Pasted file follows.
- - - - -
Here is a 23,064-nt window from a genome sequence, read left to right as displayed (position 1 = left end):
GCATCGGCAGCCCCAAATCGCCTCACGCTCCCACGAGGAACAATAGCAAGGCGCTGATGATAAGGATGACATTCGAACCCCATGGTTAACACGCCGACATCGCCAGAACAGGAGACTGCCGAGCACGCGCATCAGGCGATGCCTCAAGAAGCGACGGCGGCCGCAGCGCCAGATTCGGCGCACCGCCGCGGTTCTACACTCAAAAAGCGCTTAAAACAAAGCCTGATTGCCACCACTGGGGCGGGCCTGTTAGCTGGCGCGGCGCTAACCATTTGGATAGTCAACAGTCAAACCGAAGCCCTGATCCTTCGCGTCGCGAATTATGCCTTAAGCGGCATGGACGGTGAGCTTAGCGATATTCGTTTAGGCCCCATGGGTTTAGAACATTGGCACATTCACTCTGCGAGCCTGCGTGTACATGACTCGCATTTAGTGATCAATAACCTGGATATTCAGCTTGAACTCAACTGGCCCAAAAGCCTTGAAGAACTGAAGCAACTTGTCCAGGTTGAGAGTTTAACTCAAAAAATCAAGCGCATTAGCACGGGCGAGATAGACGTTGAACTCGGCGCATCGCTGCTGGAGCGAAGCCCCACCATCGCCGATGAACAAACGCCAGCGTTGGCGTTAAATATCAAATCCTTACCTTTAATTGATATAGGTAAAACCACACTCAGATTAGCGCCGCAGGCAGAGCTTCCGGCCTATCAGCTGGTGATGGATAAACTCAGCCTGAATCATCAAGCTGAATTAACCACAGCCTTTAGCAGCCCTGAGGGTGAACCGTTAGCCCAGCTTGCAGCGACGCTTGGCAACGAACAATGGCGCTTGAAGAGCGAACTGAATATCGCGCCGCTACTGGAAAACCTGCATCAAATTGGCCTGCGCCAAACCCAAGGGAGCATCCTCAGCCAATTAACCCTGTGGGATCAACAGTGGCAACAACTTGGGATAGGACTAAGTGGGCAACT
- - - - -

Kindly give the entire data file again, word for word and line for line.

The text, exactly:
Here is a 23,064-nt window from a genome sequence, read left to right as displayed (position 1 = left end):
GCATCGGCAGCCCCAAATCGCCTCACGCTCCCACGAGGAACAATAGCAAGGCGCTGATGATAAGGATGACATTCGAACCCCATGGTTAACACGCCGACATCGCCAGAACAGGAGACTGCCGAGCACGCGCATCAGGCGATGCCTCAAGAAGCGACGGCGGCCGCAGCGCCAGATTCGGCGCACCGCCGCGGTTCTACACTCAAAAAGCGCTTAAAACAAAGCCTGATTGCCACCACTGGGGCGGGCCTGTTAGCTGGCGCGGCGCTAACCATTTGGATAGTCAACAGTCAAACCGAAGCCCTGATCCTTCGCGTCGCGAATTATGCCTTAAGCGGCATGGACGGTGAGCTTAGCGATATTCGTTTAGGCCCCATGGGTTTAGAACATTGGCACATTCACTCTGCGAGCCTGCGTGTACATGACTCGCATTTAGTGATCAATAACCTGGATATTCAGCTTGAACTCAACTGGCCCAAAAGCCTTGAAGAACTGAAGCAACTTGTCCAGGTTGAGAGTTTAACTCAAAAAATCAAGCGCATTAGCACGGGCGAGATAGACGTTGAACTCGGCGCATCGCTGCTGGAGCGAAGCCCCACCATCGCCGATGAACAAACGCCAGCGTTGGCGTTAAATATCAAATCCTTACCTTTAATTGATATAGGTAAAACCACACTCAGATTAGCGCCGCAGGCAGAGCTTCCGGCCTATCAGCTGGTGATGGATAAACTCAGCCTGAATCATCAAGCTGAATTAACCACAGCCTTTAGCAGCCCTGAGGGTGAACCGTTAGCCCAGCTTGCAGCGACGCTTGGCAACGAACAATGGCGCTTGAAGAGCGAACTGAATATCGCGCCGCTACTGGAAAACCTGCATCAAATTGGCCTGCGCCAAACCCAAGGGAGCATCCTCAGCCAATTAACCCTGTGGGATCAACAGTGGCAACAACTTGGGATAGGACTAAGTGGGCAACT